Scott BeBell, chef and owner of Guppy's On The Beach Seafood Grill & Bar, contributes a recipe representative of his restaurant's style. His menu combines a variety ethnic styles, using the freshest local produce and seafood.
Pomegranates go with green chile too, as demonstrated in this tasty twist on fresh avocado salad. This recipe (and many others) can be found on the "official" pomegranate industry website, www.pomegranates.org, along with the answers to deep existential questions such as "can you eat the seeds?"
The final result of this stuffed chile salad is the pleasantly contrasting flavors of the sweet stuffing, the smoky chiles, and the tangy vinaigrette. Piloncillo is unrefined, dark brown sugar that is sold in Mexico in cone shapes, and you can purchase it in Latin American markets.
Translated as (Fruit-Stuffed Poblanos With Roasted Tomato Salsa)
Here is another variation on stuffed chiles, this one courtesy of Zarela Martinez, formerly of Zarelas Restaurant in New York City, who says that her version is based on the classic recipe served on national holidays in Mexico. She, however, bakes the chiles instead of deep-frying them. No matter—Zarela says the dish was “one of our most beloved at Zarela.” From the article "Perfectly Pungent Peaches" by Dave DeWitt here.
The use of chipotle chiles in this recipe from Sinaloa adds a smoky depth of taste to the crab. We recommend the meat from freshly cooked crab legs, but if they are unavailable, good quality canned crab meat can be substituted. But, nothing beats the fresh crab! For other wonderful rellenos recipes, go here.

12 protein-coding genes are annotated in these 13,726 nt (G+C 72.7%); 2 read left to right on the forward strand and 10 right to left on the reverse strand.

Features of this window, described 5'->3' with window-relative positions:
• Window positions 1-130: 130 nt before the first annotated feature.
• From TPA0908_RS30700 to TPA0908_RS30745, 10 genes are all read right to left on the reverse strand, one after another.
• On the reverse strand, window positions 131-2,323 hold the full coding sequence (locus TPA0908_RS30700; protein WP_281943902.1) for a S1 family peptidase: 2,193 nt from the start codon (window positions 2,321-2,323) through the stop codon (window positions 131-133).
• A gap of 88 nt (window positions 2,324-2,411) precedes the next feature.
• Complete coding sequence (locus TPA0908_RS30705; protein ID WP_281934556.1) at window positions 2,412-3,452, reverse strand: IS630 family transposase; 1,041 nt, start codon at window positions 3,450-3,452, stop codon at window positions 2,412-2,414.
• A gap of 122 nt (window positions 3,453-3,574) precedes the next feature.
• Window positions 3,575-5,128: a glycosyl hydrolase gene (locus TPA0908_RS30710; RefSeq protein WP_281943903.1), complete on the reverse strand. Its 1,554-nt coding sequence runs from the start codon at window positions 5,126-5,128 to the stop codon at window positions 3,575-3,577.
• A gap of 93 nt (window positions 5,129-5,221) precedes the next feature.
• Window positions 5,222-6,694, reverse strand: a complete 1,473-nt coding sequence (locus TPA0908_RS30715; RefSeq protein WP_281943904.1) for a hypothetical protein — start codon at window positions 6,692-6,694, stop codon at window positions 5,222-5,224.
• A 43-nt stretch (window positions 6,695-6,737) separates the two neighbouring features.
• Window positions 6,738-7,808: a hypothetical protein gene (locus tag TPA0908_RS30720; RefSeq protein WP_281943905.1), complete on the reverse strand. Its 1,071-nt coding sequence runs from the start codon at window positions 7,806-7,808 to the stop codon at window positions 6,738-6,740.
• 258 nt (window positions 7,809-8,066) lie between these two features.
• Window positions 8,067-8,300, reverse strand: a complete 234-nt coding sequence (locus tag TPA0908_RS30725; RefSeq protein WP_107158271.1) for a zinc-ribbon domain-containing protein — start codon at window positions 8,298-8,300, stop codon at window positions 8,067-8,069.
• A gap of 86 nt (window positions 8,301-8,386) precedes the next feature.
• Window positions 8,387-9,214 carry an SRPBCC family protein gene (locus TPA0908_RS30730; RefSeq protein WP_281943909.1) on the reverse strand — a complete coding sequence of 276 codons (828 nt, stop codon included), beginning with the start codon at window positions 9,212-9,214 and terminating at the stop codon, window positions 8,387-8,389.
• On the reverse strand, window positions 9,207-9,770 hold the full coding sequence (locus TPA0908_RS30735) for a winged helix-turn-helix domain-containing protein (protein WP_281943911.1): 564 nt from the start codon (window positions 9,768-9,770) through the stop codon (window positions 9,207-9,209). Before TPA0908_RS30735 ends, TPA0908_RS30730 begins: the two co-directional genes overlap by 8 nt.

Chef Chris Fernandez, originally from Mexico, is now the Master Chef of Red Mesa Restaurant in St. Petersburg. This recipe reflects his "Nuevo Latino with a Mexican Twist" style. He specializes in using nouveau techniques to combine traditional Mexican recipes with Latin flavors.
This traditional tapa is not anything like a Mexican tortilla. A Spanish tortilla is a large, thick, omelet-like cake made with potatoes and eggs and is served at room temperature. Romesco sauce is an all-purpose Spanish sauce that is served with a wide variety of dishes. From the Tarragona region, this Catalan sauce combines two of the most popular horticultural imports from the New World---chiles and tomatoes. The sauce gets its name from the romesco chiles that are used but are not readily available outside of Spain. The combination of ancho and New Mexican chiles approximates the taste.